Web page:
As the age-long problem of Vesico Vaginal Fistula (VVF) continues to ravage women in northern Nigeria, a patient who was has been suffering from the disease in the past 15 years, Habiba Shu’aibu, has lamented her woes. From Landan-mai-Dorawa, Gombe Local Government, Gombe State, she narrated her ordeal to Daily Sun in her theatre bed:
“I saw a woman with her six to seven children in my sleep. She sat on my head while her children held my legs and hands. She asked me ‘your life or that of your child?’ I accepted to offer none of them. She, then, ordered me to ‘wake up and live your life in water.’
«To my surprise, I woke up soaked in urine. I called on my husband immediately, who rushed in and prayed for me. After then, I was taken to hospital, where I was delivered of the baby. But we lost the baby.”
She explained why was in labour for seven days, in spite of the presence of a nearby health facility: “I did not deliver my babies in hospital. We hoped this one would be like the previous deliveries that went without issues.” She had undergone surgery to fix her problem, however, “it was successful but did not last long.”
Habiba was one of the 30 VVF victims who benefited from the one-week free surgery conducted by Evangel VVF Centre, Gombe. The mother of four, who was full of joy after her surgery, was optimistic that this second surgery could end her 15-year travail:
“This problem has, over the years, separated me from my loved ones, including my sisters. Even my children were stigmatised by their friends and the members of the community. In fact, they were isolated from other children. Nobody was ready to accept anything from me, except my dear husband who has been standing by me till this moment.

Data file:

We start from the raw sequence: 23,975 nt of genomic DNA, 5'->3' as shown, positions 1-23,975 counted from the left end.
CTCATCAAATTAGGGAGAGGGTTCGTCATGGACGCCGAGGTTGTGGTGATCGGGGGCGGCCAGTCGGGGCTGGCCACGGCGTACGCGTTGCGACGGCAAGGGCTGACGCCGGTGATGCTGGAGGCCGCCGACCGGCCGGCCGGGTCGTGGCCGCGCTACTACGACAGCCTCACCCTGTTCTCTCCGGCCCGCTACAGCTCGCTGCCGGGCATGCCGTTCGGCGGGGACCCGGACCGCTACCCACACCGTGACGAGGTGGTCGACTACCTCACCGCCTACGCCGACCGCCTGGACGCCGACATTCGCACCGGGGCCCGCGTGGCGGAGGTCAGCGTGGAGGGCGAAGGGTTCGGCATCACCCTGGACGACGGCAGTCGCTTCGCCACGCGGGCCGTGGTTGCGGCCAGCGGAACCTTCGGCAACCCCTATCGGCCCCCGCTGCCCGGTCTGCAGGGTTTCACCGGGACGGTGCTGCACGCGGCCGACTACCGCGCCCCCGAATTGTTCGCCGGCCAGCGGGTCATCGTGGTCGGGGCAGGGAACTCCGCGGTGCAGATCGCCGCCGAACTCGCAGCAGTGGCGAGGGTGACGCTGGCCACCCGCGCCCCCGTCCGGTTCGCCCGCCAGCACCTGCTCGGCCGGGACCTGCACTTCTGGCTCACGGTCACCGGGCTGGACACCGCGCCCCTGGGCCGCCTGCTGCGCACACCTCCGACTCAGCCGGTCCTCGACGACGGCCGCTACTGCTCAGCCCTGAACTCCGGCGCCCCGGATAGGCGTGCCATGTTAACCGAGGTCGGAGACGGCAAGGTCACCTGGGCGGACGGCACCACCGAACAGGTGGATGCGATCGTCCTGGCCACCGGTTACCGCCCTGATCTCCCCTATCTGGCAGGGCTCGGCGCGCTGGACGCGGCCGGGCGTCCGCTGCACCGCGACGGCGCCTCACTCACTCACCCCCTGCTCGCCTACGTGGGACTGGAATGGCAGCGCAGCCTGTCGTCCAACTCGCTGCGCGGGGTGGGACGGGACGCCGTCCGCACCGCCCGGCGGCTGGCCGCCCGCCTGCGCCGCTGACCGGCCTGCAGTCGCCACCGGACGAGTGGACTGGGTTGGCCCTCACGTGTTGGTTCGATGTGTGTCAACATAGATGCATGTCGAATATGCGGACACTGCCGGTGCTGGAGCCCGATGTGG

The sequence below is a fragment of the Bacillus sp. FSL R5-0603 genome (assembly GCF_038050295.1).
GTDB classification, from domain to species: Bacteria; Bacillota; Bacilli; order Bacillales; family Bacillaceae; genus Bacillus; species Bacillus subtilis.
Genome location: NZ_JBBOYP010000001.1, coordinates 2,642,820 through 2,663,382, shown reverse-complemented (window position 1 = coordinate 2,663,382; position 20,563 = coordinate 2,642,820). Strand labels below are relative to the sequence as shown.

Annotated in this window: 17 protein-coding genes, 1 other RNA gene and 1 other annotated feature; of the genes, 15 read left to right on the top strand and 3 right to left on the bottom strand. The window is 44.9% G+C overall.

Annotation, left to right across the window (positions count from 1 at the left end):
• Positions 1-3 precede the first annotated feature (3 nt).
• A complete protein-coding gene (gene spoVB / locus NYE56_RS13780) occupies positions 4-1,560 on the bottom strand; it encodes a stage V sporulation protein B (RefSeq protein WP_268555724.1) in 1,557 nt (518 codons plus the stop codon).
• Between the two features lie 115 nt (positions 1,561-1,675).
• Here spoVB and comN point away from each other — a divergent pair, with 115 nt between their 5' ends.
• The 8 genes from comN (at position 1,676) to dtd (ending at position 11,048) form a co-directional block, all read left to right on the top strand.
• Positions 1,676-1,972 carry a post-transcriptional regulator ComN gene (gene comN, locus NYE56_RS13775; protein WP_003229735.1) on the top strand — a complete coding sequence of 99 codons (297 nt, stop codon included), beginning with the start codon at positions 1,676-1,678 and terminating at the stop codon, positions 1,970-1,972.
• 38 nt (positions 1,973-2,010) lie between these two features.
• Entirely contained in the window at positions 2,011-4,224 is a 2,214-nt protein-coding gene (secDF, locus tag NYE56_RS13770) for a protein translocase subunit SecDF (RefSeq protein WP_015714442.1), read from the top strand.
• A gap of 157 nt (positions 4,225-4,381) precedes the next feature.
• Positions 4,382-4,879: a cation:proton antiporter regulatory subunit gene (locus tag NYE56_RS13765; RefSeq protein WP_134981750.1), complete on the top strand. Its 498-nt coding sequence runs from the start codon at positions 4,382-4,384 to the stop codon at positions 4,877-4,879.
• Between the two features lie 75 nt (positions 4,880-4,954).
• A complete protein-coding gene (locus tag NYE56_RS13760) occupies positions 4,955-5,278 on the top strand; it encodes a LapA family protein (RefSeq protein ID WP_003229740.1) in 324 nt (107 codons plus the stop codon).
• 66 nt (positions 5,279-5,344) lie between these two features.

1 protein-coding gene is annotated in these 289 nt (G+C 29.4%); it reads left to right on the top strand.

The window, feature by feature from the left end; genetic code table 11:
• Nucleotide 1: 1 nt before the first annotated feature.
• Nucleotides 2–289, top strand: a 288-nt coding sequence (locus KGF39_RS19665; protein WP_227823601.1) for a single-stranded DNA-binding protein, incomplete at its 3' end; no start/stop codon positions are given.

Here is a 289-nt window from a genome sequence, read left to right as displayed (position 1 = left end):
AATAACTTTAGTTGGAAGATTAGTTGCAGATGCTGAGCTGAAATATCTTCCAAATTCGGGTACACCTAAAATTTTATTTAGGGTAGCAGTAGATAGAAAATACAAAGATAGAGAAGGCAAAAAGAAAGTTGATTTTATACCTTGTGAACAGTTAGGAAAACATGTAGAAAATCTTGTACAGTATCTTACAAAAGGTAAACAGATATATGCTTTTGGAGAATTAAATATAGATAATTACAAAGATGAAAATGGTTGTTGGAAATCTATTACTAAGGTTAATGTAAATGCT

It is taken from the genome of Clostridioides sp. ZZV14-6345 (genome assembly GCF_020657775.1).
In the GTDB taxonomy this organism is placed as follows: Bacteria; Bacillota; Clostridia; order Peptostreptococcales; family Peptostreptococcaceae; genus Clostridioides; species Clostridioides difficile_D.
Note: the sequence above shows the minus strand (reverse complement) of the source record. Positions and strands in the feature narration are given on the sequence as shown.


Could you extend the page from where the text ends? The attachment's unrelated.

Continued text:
“I just pray that this change I am feeling in my body will be the end of my misery and the beginning of a new dawn for me because it has not been easy for me. At some point, I even thought of killing myself because of the way my children were being treated in our community.”
However, Habiba was worried on how to meet the conditions given by the doctor for her problem to completely heal: “I was warned to stay away from any sexual activity, carrying heavy and domestic works for the next six months. I am worried because that might cause my husband to pick another wife.”
Project Director, Evangel Centre, Dr Sunday Lengmang, said Habiba’s case was almost the same as those of most VVF victims: “Whenever we are out for such outreach, we come across such stories which spur us to do more. Most patients who come for free surgery and treatment of the ailment are mostly young women who got married at very early age.
“We will conduct free VVF surgery for another 30 women before the end of the year. The outreach also involves training of different healthcare providers who will be working in the rural areas and communities to help in identifying and managing the problem of obstetric fistula.”
He called on government to initiate “a rapid intervention programme to strengthen the status of sexual and reproductive healthcare. There is the need for government to establish functional VVF centres to treat fistula and help VVF patients and provide free Caesarean Section (CS) for women who have had successful VVF repair.
“If women had successful VVF repair and they go to deliver normally soon after the surgery, then they are likely to have the recurrence of the VVF again. Government should step in for those women and make sure they have everything they need for free CS, it will go a long way in preventing VVF.”
Executive Secretary, Gombe State Primary Health Care Development Agency (GSPHCDA), Dr Abdulrahaman Shuaibu, said government is looking at investing in the area prevention of the problem in the state. After leading a delegation to St Luke’s Mission Hospital, site of the free surgery in Gombe metropolis, he enjoined the centre to do more in the area of training of health care provider “so as to have more capable hands that will assist in addressing the problem.”
Source: Sun News